Rain has not broken Queensland's drought
RAINS across central and southern Queensland have not broken the drought, but may have heralded "one of the best years yet" for Australian agriculture.
The rains in the past week have fallen across central, southern and western Queensland where the drought bit hard throughout last year.
But while National Farmers Federation president Brent Finlay said it was great news for some, many had missed out and he hoped a more even spread of falls would come soon.
Mr Finlay said the falls in recent days had also come with massive hail storms "wiping out" some producers' entire cotton and sorghum crops on the Darling Downs.
He said for many, the "toughest decisions" were still ahead, as farmers contemplated improved soil moisture profiles ahead of their next crop and cattle producers assessed whether to restock.
"The rain has been disappointing for some areas, but it's money in the bank for many people, and we're looking at a great year ahead," Mr Finlay said.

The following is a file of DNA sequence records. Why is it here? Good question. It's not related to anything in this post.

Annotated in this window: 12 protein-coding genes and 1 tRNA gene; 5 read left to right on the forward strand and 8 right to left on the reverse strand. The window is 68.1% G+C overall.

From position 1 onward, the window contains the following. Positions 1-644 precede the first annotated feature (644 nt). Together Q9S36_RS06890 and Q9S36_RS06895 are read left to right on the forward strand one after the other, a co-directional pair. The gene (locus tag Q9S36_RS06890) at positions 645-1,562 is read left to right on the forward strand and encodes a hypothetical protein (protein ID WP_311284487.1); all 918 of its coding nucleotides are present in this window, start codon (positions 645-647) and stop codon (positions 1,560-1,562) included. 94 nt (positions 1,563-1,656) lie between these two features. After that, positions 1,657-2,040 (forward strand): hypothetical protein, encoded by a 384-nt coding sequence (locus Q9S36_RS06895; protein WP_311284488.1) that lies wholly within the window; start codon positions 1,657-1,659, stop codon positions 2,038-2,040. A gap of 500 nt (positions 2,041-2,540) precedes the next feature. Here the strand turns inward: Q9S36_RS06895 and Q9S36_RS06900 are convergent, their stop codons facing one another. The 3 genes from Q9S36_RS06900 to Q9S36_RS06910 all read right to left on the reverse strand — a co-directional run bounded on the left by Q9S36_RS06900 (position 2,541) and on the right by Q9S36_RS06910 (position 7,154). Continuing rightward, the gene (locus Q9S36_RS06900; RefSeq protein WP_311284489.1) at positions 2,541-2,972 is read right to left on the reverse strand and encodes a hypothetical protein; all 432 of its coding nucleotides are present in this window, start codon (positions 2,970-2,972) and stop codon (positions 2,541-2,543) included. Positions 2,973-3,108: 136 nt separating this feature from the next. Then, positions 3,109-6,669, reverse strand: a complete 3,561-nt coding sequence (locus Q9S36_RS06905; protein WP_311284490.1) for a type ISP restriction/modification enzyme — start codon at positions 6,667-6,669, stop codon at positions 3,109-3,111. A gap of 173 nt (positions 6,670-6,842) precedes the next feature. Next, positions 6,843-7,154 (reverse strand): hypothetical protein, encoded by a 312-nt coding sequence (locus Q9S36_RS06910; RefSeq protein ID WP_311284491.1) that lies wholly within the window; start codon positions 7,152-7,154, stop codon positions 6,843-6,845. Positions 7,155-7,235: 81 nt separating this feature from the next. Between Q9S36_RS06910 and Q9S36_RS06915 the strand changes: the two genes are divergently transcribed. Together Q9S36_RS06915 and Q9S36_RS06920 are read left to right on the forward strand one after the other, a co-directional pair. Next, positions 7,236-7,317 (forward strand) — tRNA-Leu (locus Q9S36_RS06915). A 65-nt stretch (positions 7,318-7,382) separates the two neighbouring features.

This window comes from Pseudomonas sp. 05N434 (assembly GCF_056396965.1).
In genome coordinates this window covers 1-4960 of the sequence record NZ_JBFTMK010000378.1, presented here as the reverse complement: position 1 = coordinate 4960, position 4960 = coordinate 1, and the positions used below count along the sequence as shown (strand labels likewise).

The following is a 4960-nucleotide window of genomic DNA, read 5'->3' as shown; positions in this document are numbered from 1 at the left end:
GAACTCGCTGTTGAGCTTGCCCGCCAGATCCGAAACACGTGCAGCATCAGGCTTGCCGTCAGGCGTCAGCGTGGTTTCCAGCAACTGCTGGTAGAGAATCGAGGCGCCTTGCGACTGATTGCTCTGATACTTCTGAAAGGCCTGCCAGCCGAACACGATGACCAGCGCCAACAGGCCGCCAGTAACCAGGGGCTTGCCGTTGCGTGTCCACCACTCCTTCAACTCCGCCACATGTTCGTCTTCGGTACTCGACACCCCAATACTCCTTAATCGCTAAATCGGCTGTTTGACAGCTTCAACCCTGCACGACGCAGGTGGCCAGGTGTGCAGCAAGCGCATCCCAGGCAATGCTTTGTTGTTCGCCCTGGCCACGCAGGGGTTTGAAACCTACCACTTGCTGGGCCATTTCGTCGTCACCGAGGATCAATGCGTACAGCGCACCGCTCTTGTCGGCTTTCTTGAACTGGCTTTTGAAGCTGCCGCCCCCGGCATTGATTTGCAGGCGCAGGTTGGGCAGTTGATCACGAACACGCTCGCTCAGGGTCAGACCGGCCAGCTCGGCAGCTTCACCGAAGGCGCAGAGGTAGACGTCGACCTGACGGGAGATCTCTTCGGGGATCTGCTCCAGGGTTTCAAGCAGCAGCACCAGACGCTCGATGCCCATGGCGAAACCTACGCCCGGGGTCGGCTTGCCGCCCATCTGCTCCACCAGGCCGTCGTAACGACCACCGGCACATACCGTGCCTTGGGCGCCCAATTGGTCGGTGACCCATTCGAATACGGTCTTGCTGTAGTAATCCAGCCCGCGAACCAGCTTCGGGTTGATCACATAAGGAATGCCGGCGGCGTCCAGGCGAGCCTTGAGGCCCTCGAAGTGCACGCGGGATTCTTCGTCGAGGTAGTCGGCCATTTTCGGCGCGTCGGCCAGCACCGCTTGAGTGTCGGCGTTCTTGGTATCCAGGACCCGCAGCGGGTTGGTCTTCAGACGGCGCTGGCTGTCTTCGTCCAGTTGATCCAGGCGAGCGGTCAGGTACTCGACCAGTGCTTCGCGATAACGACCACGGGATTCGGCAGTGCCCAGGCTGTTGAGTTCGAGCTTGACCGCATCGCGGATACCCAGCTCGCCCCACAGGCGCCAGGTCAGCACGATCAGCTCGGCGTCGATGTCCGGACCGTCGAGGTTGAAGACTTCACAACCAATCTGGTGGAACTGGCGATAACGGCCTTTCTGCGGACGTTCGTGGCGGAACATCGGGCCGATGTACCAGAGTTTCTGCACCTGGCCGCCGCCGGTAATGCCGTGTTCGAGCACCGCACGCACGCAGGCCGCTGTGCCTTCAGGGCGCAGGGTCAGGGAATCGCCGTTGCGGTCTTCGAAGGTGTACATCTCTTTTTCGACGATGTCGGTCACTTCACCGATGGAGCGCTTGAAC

"Livestock prices will stay strong as people try to restock, and with the strong demand and low Australian dollar the issue is really how we rebuild our production systems.
"But one fall doesn't break a drought, we need follow-up rain."
Mr Finlay also said the rain could help strengthen the rural property market, describing overseas interest in Australian agriculture at "fever-pitch" levels.
"It's not just China, there's interest all over the world in Australian agriculture, and many people will probably look at restructuring - some might look at exiting as well while it's good this year," Mr Finlay said.
"The ducks are lining up for 2016, and all we need is for the seasons to fall in line, to help get money in the pockets of our farmers."
Mr Finlay also told APN he hoped Prime Minister Malcolm Turnbull would make a trip to Indonesia this year, as he believed it was one of the most important markets for Australian produce.
"We need to capitalise on the new trade agreements, but we also need to strengthen our relationship with Indonesia - it's our closest, potentially massive market."